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Arch Phys Med Rehabil. 2010 Sep;91(9):1418-22. doi: 10.1016/j.apmr.2010.05.014.

Craniocervical orientation affects muscle activation when exercising the cervical extensors in healthy subjects.

Author information

  • 1Division of Physiotherapy, The University of Queensland, Brisbane, Australia. j.elliott2@uq.edu.au

Abstract

OBJECTIVE:

To evaluate the activity of neck extensor muscles during different extension exercises with muscle functional magnetic resonance imaging (mfMRI).

DESIGN:

Cross-sectional.

SETTING:

University laboratory.

PARTICIPANTS:

Healthy subjects (N=11; 7 men, mean age +/- SD, 34+/-5.6y; 4 women, mean age +/- SD, 23.3+/-5.2y; group mean age +/- SD, 30.1+/-7.5y).

INTERVENTION:

Not applicable.

MAIN OUTCOME MEASURES:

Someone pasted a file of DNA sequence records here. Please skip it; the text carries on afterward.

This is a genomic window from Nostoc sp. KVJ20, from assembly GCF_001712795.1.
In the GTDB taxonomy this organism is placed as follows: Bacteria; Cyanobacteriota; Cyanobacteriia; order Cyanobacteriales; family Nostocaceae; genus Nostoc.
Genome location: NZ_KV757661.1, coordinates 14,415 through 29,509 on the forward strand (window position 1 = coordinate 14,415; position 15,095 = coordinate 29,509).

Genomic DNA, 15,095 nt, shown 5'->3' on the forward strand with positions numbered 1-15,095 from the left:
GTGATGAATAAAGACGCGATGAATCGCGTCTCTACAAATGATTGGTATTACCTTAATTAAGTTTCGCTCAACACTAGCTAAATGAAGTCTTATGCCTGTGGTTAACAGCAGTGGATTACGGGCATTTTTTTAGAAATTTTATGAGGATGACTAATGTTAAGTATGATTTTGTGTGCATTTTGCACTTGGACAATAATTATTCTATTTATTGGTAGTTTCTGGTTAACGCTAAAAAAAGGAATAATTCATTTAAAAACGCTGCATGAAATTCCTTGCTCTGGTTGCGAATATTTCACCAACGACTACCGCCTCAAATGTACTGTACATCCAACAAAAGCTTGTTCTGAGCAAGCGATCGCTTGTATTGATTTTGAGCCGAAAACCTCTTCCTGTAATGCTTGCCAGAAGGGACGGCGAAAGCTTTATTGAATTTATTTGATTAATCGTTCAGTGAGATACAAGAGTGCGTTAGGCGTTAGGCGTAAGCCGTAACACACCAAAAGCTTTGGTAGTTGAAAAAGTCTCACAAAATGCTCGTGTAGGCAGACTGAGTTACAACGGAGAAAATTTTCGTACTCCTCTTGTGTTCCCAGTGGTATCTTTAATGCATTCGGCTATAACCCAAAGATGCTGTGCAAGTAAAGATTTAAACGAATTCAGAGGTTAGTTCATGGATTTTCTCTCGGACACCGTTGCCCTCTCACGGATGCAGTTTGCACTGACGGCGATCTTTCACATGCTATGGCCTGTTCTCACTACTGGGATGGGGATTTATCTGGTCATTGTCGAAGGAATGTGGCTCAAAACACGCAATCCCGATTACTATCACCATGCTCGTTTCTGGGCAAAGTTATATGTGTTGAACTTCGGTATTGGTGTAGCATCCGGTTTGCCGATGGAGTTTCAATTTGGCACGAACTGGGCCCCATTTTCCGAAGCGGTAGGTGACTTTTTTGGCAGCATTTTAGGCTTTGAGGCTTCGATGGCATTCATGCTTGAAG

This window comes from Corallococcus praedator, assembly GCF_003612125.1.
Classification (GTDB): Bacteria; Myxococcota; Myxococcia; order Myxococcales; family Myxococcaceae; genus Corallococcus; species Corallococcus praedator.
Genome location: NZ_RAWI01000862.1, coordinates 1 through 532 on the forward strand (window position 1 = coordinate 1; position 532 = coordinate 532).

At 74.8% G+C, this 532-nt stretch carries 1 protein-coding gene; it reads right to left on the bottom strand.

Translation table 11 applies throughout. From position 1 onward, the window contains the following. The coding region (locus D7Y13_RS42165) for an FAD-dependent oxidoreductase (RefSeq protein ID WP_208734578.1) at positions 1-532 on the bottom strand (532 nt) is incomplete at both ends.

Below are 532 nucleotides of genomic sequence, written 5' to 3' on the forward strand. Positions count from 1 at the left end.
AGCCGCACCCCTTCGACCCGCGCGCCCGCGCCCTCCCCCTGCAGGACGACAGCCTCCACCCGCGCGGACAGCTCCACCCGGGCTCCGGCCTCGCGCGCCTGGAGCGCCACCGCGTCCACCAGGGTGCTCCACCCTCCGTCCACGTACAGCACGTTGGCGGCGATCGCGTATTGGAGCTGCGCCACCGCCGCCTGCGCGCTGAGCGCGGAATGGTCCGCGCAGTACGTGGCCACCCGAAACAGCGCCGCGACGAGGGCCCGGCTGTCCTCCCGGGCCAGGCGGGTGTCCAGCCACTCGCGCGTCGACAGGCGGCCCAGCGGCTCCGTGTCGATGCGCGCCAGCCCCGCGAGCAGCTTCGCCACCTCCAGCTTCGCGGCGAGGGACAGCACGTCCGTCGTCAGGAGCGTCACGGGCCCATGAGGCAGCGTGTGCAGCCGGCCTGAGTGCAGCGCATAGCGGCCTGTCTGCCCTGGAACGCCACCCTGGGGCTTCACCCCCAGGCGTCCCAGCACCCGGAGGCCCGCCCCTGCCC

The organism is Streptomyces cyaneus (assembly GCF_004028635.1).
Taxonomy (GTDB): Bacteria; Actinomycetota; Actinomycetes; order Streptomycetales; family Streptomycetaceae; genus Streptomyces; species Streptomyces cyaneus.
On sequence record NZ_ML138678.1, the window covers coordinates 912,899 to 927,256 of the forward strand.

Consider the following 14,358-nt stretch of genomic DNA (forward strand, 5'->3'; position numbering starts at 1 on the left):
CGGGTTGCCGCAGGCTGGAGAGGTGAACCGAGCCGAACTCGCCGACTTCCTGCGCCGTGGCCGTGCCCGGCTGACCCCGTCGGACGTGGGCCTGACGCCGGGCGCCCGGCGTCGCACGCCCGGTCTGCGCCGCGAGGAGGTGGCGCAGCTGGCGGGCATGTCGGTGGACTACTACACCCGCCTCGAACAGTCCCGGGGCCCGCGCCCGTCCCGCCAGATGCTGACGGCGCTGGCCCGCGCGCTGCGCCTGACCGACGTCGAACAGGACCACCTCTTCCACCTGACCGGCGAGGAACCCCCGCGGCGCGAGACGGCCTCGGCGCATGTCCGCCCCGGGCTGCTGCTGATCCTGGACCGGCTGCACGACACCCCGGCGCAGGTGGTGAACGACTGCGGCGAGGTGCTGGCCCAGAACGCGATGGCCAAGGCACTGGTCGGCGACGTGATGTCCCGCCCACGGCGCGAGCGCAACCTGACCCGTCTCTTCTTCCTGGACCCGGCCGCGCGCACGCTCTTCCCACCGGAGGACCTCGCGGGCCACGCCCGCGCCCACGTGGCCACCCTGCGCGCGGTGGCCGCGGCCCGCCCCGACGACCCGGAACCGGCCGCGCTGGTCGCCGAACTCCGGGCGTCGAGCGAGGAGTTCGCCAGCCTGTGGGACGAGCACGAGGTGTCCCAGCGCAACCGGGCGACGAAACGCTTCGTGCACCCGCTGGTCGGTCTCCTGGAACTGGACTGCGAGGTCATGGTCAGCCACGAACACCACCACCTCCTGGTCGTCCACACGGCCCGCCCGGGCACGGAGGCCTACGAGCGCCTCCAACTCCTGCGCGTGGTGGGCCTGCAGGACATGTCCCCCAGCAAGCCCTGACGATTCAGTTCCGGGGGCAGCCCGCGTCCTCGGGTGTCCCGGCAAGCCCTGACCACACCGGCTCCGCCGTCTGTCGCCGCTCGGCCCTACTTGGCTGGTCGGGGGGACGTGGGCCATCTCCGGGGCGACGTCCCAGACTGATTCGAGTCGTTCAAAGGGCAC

mfMRI measures of T2 relaxation were made for the multifidus (Mul), the semispinalis cervicis (SCe), the semispinalis capitis (SCa), and the splenius capitis (SpC) at C2-3, C5-6, and C7-T1 in response to 2 head/neck orientations: craniocervical neutral (CCN) and craniocervical extension (CCE). Subjects performed three 1-minute repetitions of each condition at 20% maximum voluntary contraction.

RESULTS:

Significant shifts were observed in all muscle groups at the C5-6 and C7-T1 levels after both conditions (P=.04) except the SpC muscle at C5-6 with CCN (P=.17). T2 shifts in the SCa were significantly greater in response to CCE than CCN at C2-3 (P=.03) and C5-6 (P=.02). Similarly, CCE resulted in larger shifts than CCN in the Mul/SCe at C7-T1 (P=.003). No segmental differences were observed between exercises for SpC (P=.25).

CONCLUSIONS:

The results of this study provide some preliminary insight into the impact of craniocervical orientation on the differential response of the deep and superficial cervical extensor muscles during the performance of cervical extensor exercises.

PMID:
20801261
[PubMed - indexed for MEDLINE]
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